“Her parents didn’t even want her to go, but she had paid all this money for her ticket and for school,” Kost said.

But Gould, who was active in the National Conference of Synagogue Youth, an Orthodox youth group, wanted to finish her studies.

Gould, 19, was seriously injured in the attack. Indeed, she suffered a bullet wound to her left lung– and was only saved because a paramedic recommended that the driver of her ambulance switch course and take her to Shaare Zedek Hospital, which is close to the site of the attack, according to a Shaare Zedek spokesman.

Doctors were originally pessimistic, but by Tuesday, she had been upgraded to good condition.

For American tourist Mark Sokolow, 43, of New York, Sunday’s attack was his second brush with terror in less than five months.

Sokolow escaped from the second tower of the World Trade Center during the Sept. 11 attack. He and members of his family were lightly wounded in Sunday’s bombing in downtown Jerusalem.

“I was a lot luckier last time,” Sokolow told reporters from his hospital bed in Jerusalem on Sunday. “This one involved my whole family.”

Members of an Orthodox congregation in Cedarhurst, N.Y., Sokolow, his wife, and two of their daughters were in Israel to visit their eldest daughter, Elana, 18, who is studying at Midreshet Lindenbaum, a prestigious girls’ yeshiva in Jerusalem.

They had gone downtown to buy shoes before their return to the United States. Sokolow recalled how the family was walking out of the shoe store when the explosion occurred.

“We walked out and all of a sudden I heard a blast. I felt a blast, like a boom. Almost it didn’t seem real,” he told Israel Radio.

“A number of people came over to help me. They put me into the back of an ambulance. I remembered that I had to go see if my wife and daughters were OK. I got out of the ambulance to try to find them, but I couldn’t find them anywhere.”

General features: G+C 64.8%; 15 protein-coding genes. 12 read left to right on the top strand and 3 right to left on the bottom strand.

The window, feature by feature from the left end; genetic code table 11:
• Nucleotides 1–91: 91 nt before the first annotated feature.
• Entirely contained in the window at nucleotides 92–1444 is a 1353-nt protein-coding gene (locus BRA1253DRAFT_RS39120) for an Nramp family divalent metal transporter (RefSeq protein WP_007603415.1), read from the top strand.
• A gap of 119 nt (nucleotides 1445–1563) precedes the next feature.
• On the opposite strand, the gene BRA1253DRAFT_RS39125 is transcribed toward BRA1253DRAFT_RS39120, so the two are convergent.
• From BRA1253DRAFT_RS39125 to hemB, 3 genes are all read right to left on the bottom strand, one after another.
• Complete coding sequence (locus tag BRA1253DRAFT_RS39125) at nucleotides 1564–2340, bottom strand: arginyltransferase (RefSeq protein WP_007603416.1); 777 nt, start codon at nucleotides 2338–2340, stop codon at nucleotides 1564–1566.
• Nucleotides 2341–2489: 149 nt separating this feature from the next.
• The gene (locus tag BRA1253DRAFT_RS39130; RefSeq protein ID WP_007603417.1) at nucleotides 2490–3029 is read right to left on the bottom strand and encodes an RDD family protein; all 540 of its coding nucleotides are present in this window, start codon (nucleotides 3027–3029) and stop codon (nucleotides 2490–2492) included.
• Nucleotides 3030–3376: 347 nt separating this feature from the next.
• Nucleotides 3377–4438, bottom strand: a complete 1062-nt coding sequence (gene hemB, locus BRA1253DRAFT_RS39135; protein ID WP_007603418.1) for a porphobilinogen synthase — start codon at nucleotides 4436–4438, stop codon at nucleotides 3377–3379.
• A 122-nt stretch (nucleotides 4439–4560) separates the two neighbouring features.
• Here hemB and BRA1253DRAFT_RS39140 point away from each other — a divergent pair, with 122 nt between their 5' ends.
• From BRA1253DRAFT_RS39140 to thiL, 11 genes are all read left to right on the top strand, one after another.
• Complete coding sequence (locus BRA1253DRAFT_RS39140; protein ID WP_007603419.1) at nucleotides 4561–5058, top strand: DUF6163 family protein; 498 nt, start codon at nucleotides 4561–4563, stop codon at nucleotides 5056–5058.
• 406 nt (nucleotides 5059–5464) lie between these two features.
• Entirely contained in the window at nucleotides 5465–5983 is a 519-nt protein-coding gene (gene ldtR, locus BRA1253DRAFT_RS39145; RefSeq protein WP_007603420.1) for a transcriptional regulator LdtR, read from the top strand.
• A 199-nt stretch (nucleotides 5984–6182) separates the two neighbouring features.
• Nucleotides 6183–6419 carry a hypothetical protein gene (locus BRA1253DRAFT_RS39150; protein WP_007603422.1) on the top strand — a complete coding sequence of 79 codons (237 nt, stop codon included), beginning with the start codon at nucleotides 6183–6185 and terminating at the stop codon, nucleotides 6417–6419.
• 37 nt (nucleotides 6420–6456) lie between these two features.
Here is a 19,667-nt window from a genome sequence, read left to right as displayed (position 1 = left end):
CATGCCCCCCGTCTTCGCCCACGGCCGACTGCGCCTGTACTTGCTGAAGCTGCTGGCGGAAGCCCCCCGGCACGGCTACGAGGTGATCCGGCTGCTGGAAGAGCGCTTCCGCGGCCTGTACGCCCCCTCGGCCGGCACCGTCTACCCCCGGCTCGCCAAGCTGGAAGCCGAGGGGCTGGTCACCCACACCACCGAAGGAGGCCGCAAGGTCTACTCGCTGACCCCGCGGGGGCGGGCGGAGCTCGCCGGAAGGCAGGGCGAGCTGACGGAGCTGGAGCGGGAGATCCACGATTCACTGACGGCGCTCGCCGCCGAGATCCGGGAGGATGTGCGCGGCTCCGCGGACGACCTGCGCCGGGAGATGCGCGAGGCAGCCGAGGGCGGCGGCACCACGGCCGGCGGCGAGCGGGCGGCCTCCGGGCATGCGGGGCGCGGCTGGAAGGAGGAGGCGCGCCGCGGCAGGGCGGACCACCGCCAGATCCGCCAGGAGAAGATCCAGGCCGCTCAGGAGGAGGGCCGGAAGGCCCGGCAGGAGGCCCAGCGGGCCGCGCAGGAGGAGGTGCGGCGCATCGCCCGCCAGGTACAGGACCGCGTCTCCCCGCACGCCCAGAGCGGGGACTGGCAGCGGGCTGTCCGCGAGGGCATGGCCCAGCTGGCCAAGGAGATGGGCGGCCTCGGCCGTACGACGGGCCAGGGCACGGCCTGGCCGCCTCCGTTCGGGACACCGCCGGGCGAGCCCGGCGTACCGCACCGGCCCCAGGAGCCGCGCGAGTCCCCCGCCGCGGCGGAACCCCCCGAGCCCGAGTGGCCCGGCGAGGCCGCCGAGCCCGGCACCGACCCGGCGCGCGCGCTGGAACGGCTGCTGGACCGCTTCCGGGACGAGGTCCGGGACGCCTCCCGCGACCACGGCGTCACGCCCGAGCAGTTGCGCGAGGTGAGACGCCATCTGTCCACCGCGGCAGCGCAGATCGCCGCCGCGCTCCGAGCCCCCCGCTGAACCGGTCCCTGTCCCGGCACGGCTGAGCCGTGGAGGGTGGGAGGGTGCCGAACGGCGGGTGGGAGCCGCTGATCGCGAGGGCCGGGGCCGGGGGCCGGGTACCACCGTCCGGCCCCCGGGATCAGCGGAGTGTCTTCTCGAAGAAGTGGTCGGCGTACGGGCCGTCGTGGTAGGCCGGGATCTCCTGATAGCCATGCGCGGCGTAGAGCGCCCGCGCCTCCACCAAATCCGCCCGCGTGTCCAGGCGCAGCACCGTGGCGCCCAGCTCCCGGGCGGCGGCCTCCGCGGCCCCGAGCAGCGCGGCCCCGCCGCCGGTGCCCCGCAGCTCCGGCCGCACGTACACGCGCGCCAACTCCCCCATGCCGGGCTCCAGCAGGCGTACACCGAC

Mark, wife Rena and teen-age daughters Jamie and Lauren — were injured and are still in Jerusalem, said Mark’s father, Al, in New York.

Rena broke her leg and will be in a body cast for several months, and Jamie had her eye injured by glass. Mark and Lauren’s injuries were less severe.

Sokolow said he believes his daughter would continue her studies in Israel. He said he could not imagine asking her to do otherwise.

“I think it’s important that people come here,” he said.

“Here” has become increasingly dangerous: Since Palestinian violence erupted in September 2000, downtown Jerusalem’s main shopping district, a stretch of Jaffa Road from King George Street to just beyond Zion Square, has been the target of eight terrorist attacks.

Also among the injured in Sunday’s attack were Amir Zachayka and Moussa Awad, Arab employees of the Sbarro restaurant on Jaffa Road — itself the scene of a suicide bombing last August in which 15 people are killed and more than 130 wounded.

Zachayka survived that attack, but he was wounded in last week’s shooting spree, and then again in Sunday’s bombing.

Zachayka was making a delivery for Sbarro when the Palestinian gunman began firing in the Jan. 22 attack. He fainted and was taken to hospital, where he was treated for shock.

On Sunday, he was on his way to pick up a form relating to his injury in that attack when the bomb blast shook the downtown area. He was injured again.

“The images from last week all came back to me,” he said.

Awad, 25, was injured in both recent attacks.

“I was standing at my usual place when I heard the explosion. I felt as if someone was pushing me from behind and I fell over,” Awad said as he recovered in the hospital from the latest attack.

“I’m tired of life. I’m sick of what’s happening,” he said.